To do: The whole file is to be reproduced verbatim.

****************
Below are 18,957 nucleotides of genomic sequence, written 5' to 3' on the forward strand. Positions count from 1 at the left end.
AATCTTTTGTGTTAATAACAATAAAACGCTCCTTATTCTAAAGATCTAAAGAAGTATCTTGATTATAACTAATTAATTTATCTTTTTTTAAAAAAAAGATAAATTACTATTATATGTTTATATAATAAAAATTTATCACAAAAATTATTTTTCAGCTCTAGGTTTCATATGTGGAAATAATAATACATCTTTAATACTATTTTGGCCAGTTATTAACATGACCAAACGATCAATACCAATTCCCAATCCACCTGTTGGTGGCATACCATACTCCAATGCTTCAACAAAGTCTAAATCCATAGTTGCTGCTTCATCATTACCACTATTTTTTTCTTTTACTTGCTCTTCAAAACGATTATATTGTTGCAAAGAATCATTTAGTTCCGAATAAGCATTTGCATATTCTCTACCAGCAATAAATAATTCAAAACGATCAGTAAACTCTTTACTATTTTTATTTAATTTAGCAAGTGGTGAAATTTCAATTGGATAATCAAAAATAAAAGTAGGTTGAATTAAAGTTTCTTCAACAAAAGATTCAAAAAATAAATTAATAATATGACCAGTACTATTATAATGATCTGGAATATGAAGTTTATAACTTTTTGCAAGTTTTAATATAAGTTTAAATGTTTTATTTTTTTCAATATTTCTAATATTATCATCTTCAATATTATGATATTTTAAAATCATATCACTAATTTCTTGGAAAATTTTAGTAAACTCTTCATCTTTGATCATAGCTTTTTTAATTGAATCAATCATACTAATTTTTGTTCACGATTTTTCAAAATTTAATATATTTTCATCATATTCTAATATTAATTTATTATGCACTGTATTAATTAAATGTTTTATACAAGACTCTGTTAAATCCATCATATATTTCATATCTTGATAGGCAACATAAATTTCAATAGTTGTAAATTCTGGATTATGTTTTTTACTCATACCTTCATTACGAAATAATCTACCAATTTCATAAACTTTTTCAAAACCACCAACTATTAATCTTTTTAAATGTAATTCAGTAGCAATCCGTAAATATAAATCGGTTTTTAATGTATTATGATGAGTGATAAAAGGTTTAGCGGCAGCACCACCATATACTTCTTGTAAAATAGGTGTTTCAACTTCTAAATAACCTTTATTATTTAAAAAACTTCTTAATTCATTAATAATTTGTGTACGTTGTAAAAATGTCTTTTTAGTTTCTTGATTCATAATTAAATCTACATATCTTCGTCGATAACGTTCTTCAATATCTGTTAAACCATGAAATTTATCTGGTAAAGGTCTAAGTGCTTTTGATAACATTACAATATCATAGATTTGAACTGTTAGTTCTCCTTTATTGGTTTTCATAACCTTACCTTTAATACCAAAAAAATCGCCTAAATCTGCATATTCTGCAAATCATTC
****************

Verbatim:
Below are 18,957 nucleotides of genomic sequence, written 5' to 3' on the forward strand. Positions count from 1 at the left end.
AATCTTTTGTGTTAATAACAATAAAACGCTCCTTATTCTAAAGATCTAAAGAAGTATCTTGATTATAACTAATTAATTTATCTTTTTTTAAAAAAAAGATAAATTACTATTATATGTTTATATAATAAAAATTTATCACAAAAATTATTTTTCAGCTCTAGGTTTCATATGTGGAAATAATAATACATCTTTAATACTATTTTGGCCAGTTATTAACATGACCAAACGATCAATACCAATTCCCAATCCACCTGTTGGTGGCATACCATACTCCAATGCTTCAACAAAGTCTAAATCCATAGTTGCTGCTTCATCATTACCACTATTTTTTTCTTTTACTTGCTCTTCAAAACGATTATATTGTTGCAAAGAATCATTTAGTTCCGAATAAGCATTTGCATATTCTCTACCAGCAATAAATAATTCAAAACGATCAGTAAACTCTTTACTATTTTTATTTAATTTAGCAAGTGGTGAAATTTCAATTGGATAATCAAAAATAAAAGTAGGTTGAATTAAAGTTTCTTCAACAAAAGATTCAAAAAATAAATTAATAATATGACCAGTACTATTATAATGATCTGGAATATGAAGTTTATAACTTTTTGCAAGTTTTAATATAAGTTTAAATGTTTTATTTTTTTCAATATTTCTAATATTATCATCTTCAATATTATGATATTTTAAAATCATATCACTAATTTCTTGGAAAATTTTAGTAAACTCTTCATCTTTGATCATAGCTTTTTTAATTGAATCAATCATACTAATTTTTGTTCACGATTTTTCAAAATTTAATATATTTTCATCATATTCTAATATTAATTTATTATGCACTGTATTAATTAAATGTTTTATACAAGACTCTGTTAAATCCATCATATATTTCATATCTTGATAGGCAACATAAATTTCAATAGTTGTAAATTCTGGATTATGTTTTTTACTCATACCTTCATTACGAAATAATCTACCAATTTCATAAACTTTTTCAAAACCACCAACTATTAATCTTTTTAAATGTAATTCAGTAGCAATCCGTAAATATAAATCGGTTTTTAATGTATTATGATGAGTGATAAAAGGTTTAGCGGCAGCACCACCATATACTTCTTGTAAAATAGGTGTTTCAACTTCTAAATAACCTTTATTATTTAAAAAACTTCTTAATTCATTAATAATTTGTGTACGTTGTAAAAATGTCTTTTTAGTTTCTTGATTCATAATTAAATCTACATATCTTCGTCGATAACGTTCTTCAATATCTGTTAAACCATGAAATTTATCTGGTAAAGGTCTAAGTGCTTTTGATAACATTACAATATCATAGATTTGAACTGTTAGTTCTCCTTTATTGGTTTTCATAACCTTACCTTTAATACCAAAAAAATCGCCTAAATCTGCATATTCTGCAAATCATTC